Not necessarily in this order, I am:
I am a proud liberal.
I attribute this quality to my mother and father. I’m not sure if my grandparents were liberals, but they were certainly pro-union people and totally distrustworthy of the wealthy. The boogie-men for them, which had an impact on me, were corporate bosses and big business owners. Big government was not an issue for them because they had been through the “struggles” of a 40-hour/five-day work week, social security, and the New Deal. They saw how government can be the advocate of the working people, and they were staunch supporters of FDR, Truman, and Kennedy. I never knew how they felt about IKE, but I’m sure they supported him as well since he really wasn’t a “bad” Republican President.
My grandparents (especially my grandfather) were especially distrustful of those with “educations,” but more on that later.
Back to my parents. My father grew up in my grandparent’s household and was deeply influenced by their liberal perspectives. To be clear, my grandparents attitudes did not represent some “anomaly” of the society they lived in. They reflected the attitudes of their peers from the North-East—staunchly liberal, pro-union, working class. My father embodied these attitudes and added the experience of his generation (he was part of the last “pre-Baby-Boomer wave—he was born in 1933). A die-hard Democrat, he was still a bit “racist” when it came to attitudes (I’m sure that the only black friends he ever had were during the time he served in the Air Force during the Korean War). He was against discrimination, but probably felt that as long as they weren’t discriminated against and were in their own neighborhoods everythng would be ok (try to sort that one out in your brains). He was not a “big” fan of Dr. King, but he understood the need for the Civil Rights struggle. In many ways, I have come into contact over the last 8 years with people who reflect similar attitudes. The only thing different is that they now label themselves as “conservative”, which is totally contradictory.
My dad’s influence on my “liberalism,” though, begins with a staunch pro-union, pro-working-class foundation. My grandparent’s influence adds a strong anti-corporate, anti-big-business, anti-wealthy attitude.
My mother was the social empathizer. She was Japanese, had experienced WWII with her own eyes (her home was destroyed during one of the bombing runs, and she witnessed the strafing of innocent civilians in Tokyo by American bombers and warplanes), and she was strongly against military conflict. She experienced racism and discrimination first-hand when she came to the US with my father as a war-bride. She understood the reality of being a minority in this society during the late 1950s. This was real to her. Her influence on my “liberalism” was empathy and compassion for the minority experience. Dr. King WAS one of her heroes—she supported all of his efforts. She was staunchly against the Vietnam War. She was in love with the Kennedy’s.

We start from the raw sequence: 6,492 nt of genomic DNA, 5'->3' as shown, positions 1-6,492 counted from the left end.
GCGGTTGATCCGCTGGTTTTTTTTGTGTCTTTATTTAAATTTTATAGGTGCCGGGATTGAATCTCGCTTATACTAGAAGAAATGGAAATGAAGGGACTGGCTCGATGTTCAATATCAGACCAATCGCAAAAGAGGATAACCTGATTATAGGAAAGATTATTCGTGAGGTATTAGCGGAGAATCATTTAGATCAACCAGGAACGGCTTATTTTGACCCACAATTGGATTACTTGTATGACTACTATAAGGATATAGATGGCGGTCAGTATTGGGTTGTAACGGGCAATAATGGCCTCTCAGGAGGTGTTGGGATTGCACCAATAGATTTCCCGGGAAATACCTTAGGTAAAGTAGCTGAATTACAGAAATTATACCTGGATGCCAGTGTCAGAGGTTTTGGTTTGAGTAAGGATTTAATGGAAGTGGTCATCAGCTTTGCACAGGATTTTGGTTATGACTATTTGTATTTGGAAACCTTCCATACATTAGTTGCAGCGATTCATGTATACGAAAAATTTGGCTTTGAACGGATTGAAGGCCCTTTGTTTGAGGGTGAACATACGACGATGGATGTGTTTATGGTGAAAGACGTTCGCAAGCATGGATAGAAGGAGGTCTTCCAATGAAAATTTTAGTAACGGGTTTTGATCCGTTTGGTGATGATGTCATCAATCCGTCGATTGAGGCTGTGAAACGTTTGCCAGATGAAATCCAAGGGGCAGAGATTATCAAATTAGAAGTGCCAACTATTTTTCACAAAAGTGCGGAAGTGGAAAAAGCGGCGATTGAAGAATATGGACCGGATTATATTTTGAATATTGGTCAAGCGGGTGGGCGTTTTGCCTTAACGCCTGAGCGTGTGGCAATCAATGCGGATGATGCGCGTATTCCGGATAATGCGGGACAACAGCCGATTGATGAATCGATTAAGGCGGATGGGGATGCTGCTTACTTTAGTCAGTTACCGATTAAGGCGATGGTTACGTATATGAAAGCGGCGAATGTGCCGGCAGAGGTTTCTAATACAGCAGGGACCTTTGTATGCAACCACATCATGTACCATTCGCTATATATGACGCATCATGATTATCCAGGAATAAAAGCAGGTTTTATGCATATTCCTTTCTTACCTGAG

I am a liberal because of how I was raised. And though I took a turn down conservative alley during the 1980s, I returned in the 1990s to where my mental, emotional, and rational roots were solidly grounded—social liberalism.
From this foundation, I became even more strongly “left” as I entered academia. Theories, research, empirical findings, all grounded not only my world-view but also gave me the evidence I needed to understand how corporate interests undermine the needs of the working class. The social psychology in my training also showed me how the working-class could be “bamboozled” into believing the “rhetoric” of harmful big-government by the very corporate interests who want to keep the working-class and the poor “in their places.”
Remember, though, that my grandfather showed me that his generation of working-class people were also highly distrustful of those with educations. People like me today. I’m not sure where this came from—perhaps it was the recognition that “educated” for him meant a special privilege only the wealthy had access to during his times (which is more true then than today).
But that distrust I find today among my working-class peers.
I attribute today’s working-class distrust again to the bamboozling orchestrated and financed by the wealthy.
(BTW—the above statement IS NOT meant to be taken that I believe there’s some conscious conspiracy by the wealthy to dominate and control the working class. I believe it is just a clash of cultures, with one culture having the ability to express and institute their worldview on the rest of society).
(BTW-2: I fully realize that there are a number of Liberals who are Wealthy. They are a small percentage, with some estimates being no more than 25% of the top 1%. But my experience with these “well-meaning” liberals is that they “patronize” the working-class. They have no idea what the working-class experiences, but they have their hearts, and pocketbooks, in the right places. The only wealthy liberals that I see today who appear to have a true non-patronizing attitude about the working class are Congressman Joe Kennedy III from Massachusetts, and, well, I can’t really think of anyone else—that’s pretty sad….).
I am first and foremost a proud liberal. It comes from my background, it is grounded in my research and training as an academic, and it is further grounded in my everyday experiences.
No one can take that away from me.
And I am happy to have friends on the conservative side who know me well enough that they can respect this aspect of my life.
This passage has been longer than I thought. I have so much more to write about. More to come.